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What’s in store for the price of natural gas? Market update: Winter 2022-2023

By District Energy posted 11-02-2022 06:11


Vicinity Energy Blog


Since June 2020, when COVID-19 shut down much of the U.S. economy, natural gas prices have been up a staggering 525%. Put differently, today’s gas prices have skyrocketed to levels unseen since 2008—and several factors could continue to drive prices even higher.

With the ongoing war in the Ukraine and uncertainty in Europe, an increase in liquefied natural gas (LNG) exports, and warmer-than-average summer temperatures in much of the U.S., natural gas inventories are below historical averages. This leaves the market with less of a buffer going into peak winter heating season demand, providing potential upside price risk. While we have recently seen some modest dips in gas prices, Vicinity is still seeing record highs in many of the cities we serve.

However, despite the global energy shortage, Vicinity is well equipped to navigate these challenging times—unlike buildings with boilers that rely solely on natural gas. With multiple power supplies, backup generation, and several water and fuel sources, district energy systems are reliable, robust, and sustainable and provide safeguards to ensure 24/7 energy delivery.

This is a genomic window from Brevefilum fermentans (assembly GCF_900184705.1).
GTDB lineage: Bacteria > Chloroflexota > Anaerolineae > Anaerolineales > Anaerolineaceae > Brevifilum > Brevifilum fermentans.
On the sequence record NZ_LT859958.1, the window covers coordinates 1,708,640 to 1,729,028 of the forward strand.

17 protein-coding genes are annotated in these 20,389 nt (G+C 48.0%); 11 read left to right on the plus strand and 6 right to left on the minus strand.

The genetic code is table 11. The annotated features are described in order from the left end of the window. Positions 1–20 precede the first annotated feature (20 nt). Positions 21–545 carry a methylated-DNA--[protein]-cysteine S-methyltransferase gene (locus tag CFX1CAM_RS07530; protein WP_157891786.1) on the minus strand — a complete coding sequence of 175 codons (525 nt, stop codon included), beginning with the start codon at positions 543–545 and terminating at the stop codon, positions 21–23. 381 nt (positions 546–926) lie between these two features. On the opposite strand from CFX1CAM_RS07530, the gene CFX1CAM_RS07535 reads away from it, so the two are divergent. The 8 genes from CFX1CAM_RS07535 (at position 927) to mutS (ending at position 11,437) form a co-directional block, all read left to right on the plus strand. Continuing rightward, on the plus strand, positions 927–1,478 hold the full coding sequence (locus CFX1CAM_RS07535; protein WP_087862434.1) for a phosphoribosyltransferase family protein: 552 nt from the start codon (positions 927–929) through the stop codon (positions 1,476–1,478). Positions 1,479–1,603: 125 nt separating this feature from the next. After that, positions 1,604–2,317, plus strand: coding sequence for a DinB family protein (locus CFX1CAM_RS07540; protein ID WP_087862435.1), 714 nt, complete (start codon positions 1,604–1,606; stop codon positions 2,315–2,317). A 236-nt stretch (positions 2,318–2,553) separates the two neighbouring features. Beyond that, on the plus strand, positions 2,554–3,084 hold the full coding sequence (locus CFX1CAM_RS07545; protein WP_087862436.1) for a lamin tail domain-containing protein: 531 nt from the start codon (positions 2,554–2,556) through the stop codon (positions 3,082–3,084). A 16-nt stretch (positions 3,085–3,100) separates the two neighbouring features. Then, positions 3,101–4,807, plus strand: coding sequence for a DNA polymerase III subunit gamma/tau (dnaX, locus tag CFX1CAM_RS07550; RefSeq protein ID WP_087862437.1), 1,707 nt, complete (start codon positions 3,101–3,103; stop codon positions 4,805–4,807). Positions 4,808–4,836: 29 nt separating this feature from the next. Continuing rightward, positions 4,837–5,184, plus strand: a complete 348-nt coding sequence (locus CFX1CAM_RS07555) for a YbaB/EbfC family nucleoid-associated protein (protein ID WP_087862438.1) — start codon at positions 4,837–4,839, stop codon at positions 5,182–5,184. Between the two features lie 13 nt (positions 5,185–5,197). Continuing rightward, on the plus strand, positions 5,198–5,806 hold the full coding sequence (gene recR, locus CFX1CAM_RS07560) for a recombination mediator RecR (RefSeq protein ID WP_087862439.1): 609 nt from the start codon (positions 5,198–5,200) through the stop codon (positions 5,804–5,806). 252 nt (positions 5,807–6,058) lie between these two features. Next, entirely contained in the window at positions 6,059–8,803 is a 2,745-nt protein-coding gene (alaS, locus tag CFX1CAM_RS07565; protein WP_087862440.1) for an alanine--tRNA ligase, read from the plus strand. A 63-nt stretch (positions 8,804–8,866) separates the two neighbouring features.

Like Vicinity, many leading district energy systems (including those in Vancouver and Copenhagen) are implementing innovative strategies, like renewable fuels, heat pumps, and electric boilers, to further reduce their use and reliance on fossil fuels.

Vicinity’s Chief Customer Officer Jackie Bliss said it best in her recent article with Commonwealth Magazine:

“There will always be reasons not to act swiftly in our transition to a greener, cleaner economy, but now is not the time to lose resolve. Rather, the recent fears about energy security mean we should immediately triple down on our investment in renewables. That means more offshore wind and solar if it accomplishes our shared goals of improved energy security while also combatting climate change, an existential threat to our planet and future generations.”

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